Recently over two dozen first responders attended a training on administering Naloxone, a drug that works to stop opiate overdoses. Participants included first responders from Michigan State Police, Grosse Pointe, Inkster, Highland Park, Hamtramck, Melvindale, Detroit Fire Department, Detroit EMS and Detroit Transit Police. The training was held by the Detroit Wayne Mental Health Authority’s (DWMHA) Substance Use Disorder department, and administered by DWMHA Chief Medical Officer, Dr. McIntyre.
“Some people may say, “Who cares about the druggies?” but drug poisoning deaths have increased 742% since 1999,” said Dr. McIntyre. “Opiates are everywhere. It’s not a “white drug,” it’s not a “black drug.”” Heroin use has become an epidemic in Michigan. Currently, opiates are the number one killer of females ages 15-35, with Native Americans having the highest death rate overall.
Opioids are effective painkillers that also induce feelings of sleepiness and euphoria. Over a third of those dying from opioids have prescriptions from five or more doctors. Further problems arise when the federal production limit for prescription opioids has been reached, and people realize they can get their high from heroin – typically cheaper and faster, as well. Wayne County has an opioid death rate above the state average, costing us economically, costing us precious loved ones.
Bryon Beals of the Detroit Fire Department said this way of treating overdoses “keeps the community involved.” The good of the community is, after all, the heart of both DWMHA and first responders’ missions.
Opioids are depressants, meaning they slow down bodily functions, as opposed to stimulants, which speed them up. They block the natural dopamine checks and balances in the brain, sending feelings of pleasure and reward into overdrive. Over time, the body adapts to produce less of these receptors in the brain, which is why people feel the need to chase getting high the longer they’ve been using.
“This system will slow down your diaphragm,” said Dr. McIntyre. “Pretty soon you stop breathing. When you stop breathing, your muscles shut down, and those muscles include your heart. That’s how opioids cause death.” But compared to other drugs, such as cocaine, opioid overdoses are a slower process. That’s where Naloxone comes into play.
Naloxone binds to the body’s opioid receptors, blocking the effects of opioids. When administered during the correct timeframe during an overdose, this treatment can be life-saving, enabling people to get the longer-term treatment they need and deserve. Naloxone is an ideal treatment because individuals can neither get high on it nor abuse it, and it has no effect on individuals without opioids in their system.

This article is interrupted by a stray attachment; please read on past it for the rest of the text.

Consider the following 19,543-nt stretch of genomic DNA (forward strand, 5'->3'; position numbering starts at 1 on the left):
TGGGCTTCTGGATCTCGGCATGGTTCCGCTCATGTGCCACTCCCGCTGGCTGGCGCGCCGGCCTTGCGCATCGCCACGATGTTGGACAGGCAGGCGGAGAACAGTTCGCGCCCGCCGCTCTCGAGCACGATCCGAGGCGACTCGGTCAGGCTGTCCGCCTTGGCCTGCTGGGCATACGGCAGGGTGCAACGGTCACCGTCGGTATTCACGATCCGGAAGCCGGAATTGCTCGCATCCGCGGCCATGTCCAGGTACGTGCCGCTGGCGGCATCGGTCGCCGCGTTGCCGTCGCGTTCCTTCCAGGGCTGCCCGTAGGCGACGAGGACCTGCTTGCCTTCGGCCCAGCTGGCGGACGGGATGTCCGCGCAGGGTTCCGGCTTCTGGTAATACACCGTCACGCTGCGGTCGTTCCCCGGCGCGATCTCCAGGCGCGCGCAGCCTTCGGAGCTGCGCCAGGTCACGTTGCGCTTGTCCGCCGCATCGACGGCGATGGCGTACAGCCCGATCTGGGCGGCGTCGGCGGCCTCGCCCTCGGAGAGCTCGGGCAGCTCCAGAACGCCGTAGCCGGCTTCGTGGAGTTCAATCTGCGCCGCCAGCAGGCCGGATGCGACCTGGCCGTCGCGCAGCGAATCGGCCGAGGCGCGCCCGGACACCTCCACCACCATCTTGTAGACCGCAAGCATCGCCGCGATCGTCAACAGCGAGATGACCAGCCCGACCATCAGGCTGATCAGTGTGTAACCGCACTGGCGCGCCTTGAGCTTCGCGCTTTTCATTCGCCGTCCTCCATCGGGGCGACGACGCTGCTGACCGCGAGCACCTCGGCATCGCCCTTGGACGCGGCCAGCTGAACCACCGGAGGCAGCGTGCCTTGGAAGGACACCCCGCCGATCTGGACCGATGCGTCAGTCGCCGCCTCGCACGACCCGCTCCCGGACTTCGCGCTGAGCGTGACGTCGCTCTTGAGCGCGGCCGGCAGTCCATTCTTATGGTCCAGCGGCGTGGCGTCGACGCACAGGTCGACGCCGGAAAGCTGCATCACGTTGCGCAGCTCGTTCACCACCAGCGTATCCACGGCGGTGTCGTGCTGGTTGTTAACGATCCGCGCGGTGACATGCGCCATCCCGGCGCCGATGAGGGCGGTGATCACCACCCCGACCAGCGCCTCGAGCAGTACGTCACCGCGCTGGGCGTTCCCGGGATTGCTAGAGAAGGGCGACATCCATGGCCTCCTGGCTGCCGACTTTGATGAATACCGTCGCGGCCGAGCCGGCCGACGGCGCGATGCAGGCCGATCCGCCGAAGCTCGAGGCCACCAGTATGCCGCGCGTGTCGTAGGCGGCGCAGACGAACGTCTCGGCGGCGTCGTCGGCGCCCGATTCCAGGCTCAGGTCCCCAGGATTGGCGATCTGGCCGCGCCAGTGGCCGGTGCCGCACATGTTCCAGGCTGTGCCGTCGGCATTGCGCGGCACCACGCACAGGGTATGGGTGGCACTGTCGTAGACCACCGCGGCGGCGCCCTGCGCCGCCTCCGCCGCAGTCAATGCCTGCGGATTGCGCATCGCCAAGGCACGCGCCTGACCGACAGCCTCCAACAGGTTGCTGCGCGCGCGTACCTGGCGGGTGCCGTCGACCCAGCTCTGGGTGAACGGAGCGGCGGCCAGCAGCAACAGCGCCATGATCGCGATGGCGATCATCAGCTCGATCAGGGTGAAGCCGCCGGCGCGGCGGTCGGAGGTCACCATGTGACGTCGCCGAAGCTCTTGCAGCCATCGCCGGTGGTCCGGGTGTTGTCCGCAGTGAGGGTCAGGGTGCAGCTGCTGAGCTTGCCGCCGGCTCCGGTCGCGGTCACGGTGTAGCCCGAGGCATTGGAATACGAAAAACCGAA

One myth that risks the lives of those who have overdosed is the belief that if an acquaintance calls 911, they will both go to jail. In reality, life-saving is the priority of first responders in the field. Additional fear of judgment, stigmatization, and other punitive measures, such as losing financial aid or social security, can literally kill.
Detroit Fire Department’s Michael Furby volunteered to take part in Dr. McIntyre’s demonstration as she showed first responders how to properly position the body of a person who has overdosed. Correctly placing the person’s body is important in order to prevent harm to both the individual who has overdosed and oneself. She also demonstrated how to assemble and administer the Naloxone, which takes the form of a nasal spray.
Wrapping up her presentation, Dr. McIntyre told participants, “We’re both in the business of saving lives. We just do it a little differently.” The Detroit Wayne Mental Health Authority is the largest Community Mental Health organization in the state, serving 100,000 with substance use disorders, mental illnesses, intellectual and developmental disabilities, and children with serious emotional disturbances.
Each police officer received two Naloxone kits at the end of the training, with two doses per kit. Because the doses last 30-90 minutes, administering a second dose may be necessary for individuals with higher amounts of opiates in their system to ensure they don’t go back into overdose. The certificates earned during the training will also allow first responders to replace their kits once both have been used.
Officer Robert Kennaley (owner of the police K-9 “Spence” who also attended) of the Melvindale Police Department, said, “Before we had to wait for the Fire Department and could only provide regular patient care, and now that we’re able to get there first and give life-saving techniques, it’s phenomenal.” His dog, Spence, has been on the force with Kennaley for two years.
If you or someone you know is in need of substance use services, contact DWMHA’s 24-Hour Help Line at 800-241-4949.
Tom Watkins is the president and CEO of the Detroit Wayne Mental Health Authority (http://www.dwmha.com). He served the citizens of Michigan as state superintendent of schools and state mental health director. He can be emailed at: firstname.lastname@example.org, or followed on twitter at: @tdwatkins88